05 September 2007

Singapore Short Stories - Ah Kong's Land

After a brief survey of the Karimun Islands, Raffles discovered Singapore to be a place where there was no Dutch presence which made Singapore suitable for the British to to set-up a free trade post. Noting that the Sultanate of Johore was in bad shape at that time, Raffles took the opportunity of sign an rudimentary treaty with the local Temenggong. Few days later, a formal treaty was signed with Tengku Long, who claimed to be the lawful sovereign of this region.
Sometimes, you may hear Singaporeans retort "You think this is your Ah Kong's land/street/house etc ah!" Well, the roots of this phrase can be traced back to Raffles time...

According to The Kin Jio Leaf,
shortly after Raffles identified Singapore as the place to set up a British trading port in this region (and dried himself), he set about the administrative aspects to formalize it. During that time, the Johore Sultanate was in bad shape and no longer had control over this place which gave Raffles an opportunity. He didn't know who to approach initially so he consulted Farquhar and asked if he can just plant the Union Jack and cliam his prize!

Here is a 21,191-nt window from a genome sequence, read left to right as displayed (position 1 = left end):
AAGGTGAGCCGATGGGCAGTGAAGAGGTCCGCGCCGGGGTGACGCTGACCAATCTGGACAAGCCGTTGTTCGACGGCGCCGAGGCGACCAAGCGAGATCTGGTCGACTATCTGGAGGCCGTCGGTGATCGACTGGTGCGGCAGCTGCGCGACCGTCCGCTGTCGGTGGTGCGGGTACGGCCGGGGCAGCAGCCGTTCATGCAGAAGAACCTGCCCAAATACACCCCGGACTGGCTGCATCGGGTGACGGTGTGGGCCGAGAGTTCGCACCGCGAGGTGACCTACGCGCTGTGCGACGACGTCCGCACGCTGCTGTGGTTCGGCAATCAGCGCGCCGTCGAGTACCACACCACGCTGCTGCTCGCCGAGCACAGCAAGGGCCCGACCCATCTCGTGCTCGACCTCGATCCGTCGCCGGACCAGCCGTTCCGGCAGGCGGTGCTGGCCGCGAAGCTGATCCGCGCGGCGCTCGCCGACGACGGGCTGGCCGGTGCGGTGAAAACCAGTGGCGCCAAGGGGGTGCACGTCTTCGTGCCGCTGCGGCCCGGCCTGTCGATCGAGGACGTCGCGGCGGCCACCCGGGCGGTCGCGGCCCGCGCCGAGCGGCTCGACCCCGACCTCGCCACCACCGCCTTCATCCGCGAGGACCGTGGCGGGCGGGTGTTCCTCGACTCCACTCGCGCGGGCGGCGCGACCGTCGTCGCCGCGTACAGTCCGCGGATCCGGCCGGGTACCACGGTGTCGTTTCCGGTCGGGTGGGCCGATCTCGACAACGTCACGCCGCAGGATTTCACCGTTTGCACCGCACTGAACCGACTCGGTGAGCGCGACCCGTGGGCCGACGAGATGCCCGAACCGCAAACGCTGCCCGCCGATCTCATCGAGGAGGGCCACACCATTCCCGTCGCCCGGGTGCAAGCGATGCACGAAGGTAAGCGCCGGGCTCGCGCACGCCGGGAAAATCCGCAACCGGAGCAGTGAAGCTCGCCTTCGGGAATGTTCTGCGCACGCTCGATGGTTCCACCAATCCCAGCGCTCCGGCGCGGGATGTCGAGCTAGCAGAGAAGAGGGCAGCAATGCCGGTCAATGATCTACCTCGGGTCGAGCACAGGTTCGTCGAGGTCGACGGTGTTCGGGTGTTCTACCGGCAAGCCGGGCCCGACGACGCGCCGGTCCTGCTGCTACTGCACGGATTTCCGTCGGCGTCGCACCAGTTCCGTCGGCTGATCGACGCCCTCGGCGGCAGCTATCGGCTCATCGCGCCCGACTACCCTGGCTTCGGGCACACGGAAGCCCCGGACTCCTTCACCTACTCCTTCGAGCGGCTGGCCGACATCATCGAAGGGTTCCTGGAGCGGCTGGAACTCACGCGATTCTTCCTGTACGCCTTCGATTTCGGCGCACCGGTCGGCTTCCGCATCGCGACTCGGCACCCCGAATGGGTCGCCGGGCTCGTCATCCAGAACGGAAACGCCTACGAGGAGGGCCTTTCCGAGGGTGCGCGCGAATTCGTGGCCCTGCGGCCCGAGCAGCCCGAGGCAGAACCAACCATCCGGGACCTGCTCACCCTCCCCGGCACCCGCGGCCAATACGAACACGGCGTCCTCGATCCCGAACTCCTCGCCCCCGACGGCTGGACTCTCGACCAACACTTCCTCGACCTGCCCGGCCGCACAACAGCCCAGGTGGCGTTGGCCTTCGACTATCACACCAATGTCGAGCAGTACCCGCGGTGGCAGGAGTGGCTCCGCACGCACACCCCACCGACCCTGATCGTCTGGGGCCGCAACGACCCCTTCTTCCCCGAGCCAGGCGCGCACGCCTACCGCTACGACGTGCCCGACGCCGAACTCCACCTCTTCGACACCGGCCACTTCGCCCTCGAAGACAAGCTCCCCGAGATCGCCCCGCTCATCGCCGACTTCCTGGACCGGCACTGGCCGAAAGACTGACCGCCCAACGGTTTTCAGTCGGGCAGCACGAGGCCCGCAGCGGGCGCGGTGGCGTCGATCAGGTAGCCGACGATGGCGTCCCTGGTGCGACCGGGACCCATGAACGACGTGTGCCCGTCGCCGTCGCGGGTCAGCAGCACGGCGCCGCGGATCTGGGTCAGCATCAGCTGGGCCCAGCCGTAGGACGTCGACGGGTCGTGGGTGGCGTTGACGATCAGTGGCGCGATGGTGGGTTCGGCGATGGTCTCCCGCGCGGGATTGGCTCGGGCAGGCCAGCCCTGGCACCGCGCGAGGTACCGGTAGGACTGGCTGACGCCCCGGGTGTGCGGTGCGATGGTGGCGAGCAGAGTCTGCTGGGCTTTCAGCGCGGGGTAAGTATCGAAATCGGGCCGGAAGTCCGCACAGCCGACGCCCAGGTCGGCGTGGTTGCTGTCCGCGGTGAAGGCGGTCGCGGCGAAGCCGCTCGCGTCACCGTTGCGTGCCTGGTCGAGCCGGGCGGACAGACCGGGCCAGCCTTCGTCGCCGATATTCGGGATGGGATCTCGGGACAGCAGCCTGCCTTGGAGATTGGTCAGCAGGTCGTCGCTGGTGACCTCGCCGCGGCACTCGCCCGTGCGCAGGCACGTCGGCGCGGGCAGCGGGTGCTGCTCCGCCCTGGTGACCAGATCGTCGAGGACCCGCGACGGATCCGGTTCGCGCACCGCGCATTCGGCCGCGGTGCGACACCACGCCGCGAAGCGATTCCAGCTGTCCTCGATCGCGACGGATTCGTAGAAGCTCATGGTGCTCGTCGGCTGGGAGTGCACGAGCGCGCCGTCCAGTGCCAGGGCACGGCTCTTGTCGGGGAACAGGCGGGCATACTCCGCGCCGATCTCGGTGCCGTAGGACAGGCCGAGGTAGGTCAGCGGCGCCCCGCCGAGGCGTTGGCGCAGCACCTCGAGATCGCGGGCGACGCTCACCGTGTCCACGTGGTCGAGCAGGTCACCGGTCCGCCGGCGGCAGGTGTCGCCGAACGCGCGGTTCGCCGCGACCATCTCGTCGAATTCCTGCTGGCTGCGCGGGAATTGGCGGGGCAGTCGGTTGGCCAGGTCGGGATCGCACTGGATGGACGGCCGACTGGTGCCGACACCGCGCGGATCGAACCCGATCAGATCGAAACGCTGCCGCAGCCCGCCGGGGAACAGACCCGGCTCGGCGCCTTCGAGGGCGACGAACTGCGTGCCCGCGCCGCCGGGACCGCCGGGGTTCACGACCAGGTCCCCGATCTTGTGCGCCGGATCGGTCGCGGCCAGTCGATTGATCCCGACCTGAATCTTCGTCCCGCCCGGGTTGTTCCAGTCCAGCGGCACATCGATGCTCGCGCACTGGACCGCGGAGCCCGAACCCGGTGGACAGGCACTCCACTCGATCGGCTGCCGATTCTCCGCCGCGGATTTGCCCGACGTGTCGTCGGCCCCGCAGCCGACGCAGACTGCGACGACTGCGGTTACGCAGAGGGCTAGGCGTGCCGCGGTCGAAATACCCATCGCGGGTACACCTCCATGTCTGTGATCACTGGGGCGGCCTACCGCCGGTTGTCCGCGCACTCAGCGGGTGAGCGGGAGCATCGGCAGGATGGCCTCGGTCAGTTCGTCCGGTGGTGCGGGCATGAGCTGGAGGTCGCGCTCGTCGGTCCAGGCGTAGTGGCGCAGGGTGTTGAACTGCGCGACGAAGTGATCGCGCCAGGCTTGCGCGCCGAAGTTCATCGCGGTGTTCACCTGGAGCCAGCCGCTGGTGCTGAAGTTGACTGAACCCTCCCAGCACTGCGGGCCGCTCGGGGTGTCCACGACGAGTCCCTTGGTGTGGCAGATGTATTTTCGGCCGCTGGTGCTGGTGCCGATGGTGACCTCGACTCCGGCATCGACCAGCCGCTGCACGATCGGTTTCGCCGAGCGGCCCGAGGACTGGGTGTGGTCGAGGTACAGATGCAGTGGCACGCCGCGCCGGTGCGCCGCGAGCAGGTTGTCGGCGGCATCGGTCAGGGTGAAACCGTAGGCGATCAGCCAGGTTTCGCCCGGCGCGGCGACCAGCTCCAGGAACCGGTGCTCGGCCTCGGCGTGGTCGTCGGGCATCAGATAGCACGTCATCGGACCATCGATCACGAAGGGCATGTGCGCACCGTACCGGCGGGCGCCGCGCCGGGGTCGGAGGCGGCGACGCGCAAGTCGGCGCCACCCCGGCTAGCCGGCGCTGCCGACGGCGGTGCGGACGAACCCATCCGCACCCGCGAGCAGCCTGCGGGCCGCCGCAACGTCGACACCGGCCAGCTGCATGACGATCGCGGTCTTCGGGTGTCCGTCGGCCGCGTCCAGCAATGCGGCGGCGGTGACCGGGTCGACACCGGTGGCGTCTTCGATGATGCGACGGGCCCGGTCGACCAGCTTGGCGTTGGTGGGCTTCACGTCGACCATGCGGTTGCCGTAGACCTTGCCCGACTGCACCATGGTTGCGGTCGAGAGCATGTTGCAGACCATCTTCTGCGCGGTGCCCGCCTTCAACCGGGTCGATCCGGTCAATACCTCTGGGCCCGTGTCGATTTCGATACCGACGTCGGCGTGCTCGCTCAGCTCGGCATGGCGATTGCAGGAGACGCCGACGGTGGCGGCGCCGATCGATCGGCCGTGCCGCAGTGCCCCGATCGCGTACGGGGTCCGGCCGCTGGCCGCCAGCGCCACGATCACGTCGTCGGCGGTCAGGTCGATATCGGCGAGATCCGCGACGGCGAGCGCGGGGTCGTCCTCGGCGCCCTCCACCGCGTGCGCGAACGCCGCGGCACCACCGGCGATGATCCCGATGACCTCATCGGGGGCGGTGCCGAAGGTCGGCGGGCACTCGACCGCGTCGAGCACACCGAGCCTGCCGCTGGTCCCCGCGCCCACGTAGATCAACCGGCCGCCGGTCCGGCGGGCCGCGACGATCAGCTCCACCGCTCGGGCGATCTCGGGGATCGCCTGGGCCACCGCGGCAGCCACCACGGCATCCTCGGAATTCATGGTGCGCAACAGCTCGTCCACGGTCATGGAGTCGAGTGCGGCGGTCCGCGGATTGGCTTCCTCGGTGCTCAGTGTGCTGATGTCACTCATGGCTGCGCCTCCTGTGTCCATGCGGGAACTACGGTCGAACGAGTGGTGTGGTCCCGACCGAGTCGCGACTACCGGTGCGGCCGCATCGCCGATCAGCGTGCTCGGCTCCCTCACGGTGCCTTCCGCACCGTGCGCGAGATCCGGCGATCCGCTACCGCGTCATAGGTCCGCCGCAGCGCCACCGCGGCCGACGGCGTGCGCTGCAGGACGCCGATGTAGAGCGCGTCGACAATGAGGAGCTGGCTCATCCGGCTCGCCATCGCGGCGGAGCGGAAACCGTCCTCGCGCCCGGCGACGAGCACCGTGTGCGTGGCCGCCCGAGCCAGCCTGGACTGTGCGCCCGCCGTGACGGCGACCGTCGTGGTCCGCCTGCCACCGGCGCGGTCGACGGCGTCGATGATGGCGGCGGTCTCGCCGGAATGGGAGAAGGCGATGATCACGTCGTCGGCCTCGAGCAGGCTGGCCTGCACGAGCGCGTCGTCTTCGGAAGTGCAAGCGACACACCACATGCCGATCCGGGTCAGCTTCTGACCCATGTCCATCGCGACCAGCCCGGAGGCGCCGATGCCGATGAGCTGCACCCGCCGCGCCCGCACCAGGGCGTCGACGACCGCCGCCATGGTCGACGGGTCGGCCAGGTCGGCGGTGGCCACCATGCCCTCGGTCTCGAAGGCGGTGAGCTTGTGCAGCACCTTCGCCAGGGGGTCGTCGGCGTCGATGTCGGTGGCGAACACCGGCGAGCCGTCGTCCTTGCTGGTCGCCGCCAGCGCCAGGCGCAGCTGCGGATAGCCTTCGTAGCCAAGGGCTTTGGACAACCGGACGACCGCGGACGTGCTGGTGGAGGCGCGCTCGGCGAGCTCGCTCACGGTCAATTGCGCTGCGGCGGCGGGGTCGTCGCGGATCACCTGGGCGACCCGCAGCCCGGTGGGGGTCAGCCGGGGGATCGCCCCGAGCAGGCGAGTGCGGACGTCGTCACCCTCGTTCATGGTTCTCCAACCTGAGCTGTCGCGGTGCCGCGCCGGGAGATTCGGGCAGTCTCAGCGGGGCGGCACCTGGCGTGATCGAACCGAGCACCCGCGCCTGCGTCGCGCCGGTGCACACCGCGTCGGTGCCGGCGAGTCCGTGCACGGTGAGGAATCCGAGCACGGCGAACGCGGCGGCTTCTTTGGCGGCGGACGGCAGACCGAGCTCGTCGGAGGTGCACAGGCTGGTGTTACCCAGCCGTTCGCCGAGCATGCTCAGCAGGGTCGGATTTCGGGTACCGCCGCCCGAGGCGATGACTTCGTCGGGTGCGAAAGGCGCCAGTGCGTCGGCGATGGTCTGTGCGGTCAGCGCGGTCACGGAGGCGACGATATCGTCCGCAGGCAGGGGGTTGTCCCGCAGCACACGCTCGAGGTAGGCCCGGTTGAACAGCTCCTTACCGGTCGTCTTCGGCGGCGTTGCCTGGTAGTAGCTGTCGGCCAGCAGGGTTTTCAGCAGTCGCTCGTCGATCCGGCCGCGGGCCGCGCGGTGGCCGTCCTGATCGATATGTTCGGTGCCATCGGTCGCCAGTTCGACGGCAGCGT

"You think this is your Ah Kong's land ah!" yelled Farquhar but paused immediately in deep thoughts. He continued,"Actually, I think this is really Ah Kong's land...let's look for the Temenggong!"

And so, they proceeded to make the first official contact with the local authorities...and eventually managed to formalise a treaty Tengku Long, the man who had supreme nominal authority over this area at that time.

Well, you can see, the first person who used the phrase with gusto was Farquhar...

Major William Farquhar, was the British Resident of Malacca. One of his tasks was to negotiate commercial treaties with the local chiefs of the Riau Archipelego. After the founding of Singapore with Raffles, he was subsequently appointed as the first British Resident and Commandant of Singapore from 1819-1823.


Gecko said...

Actually, dat phrase "Your Ah Kong's land, road etc" was quite often used since da early 20th century.

Since da late 19th century, many lizards from china came to s'pore and made their fortunes here either in trading or plantation. Wid da money dey amassed, dey invested in properties and social projects. Hence many roads and buildings in s'pore were either named after dem or cos they were situated on da land dat dey owned. Notable ones are Whampoa, Chong Pang, Nee Soon, Lim Chu Kang, Eu Tong Sen, Tan Tock Seng etc.

As da saying goes.. "A family's wealth seldom last beyond 3 generations..." Da descendants of these illustrious lizards behaved exactly like da typical spoilt indonesian brats ya see here in s'pore - walking in da middle of da road, flaunting their wealth, talking loudly in public places etc behaving like da place belongs to dem...

Dis often caused others to snap back "Ya think dis place belong's to your ah kong ah??"

Frankly... it does belong to their ah kong ;p kekekeke....

khirsah said...

Hehehe...Gecko's providing a more accurate historical account...warned you readers not to take every word form this orang utan to be the truth, right? :P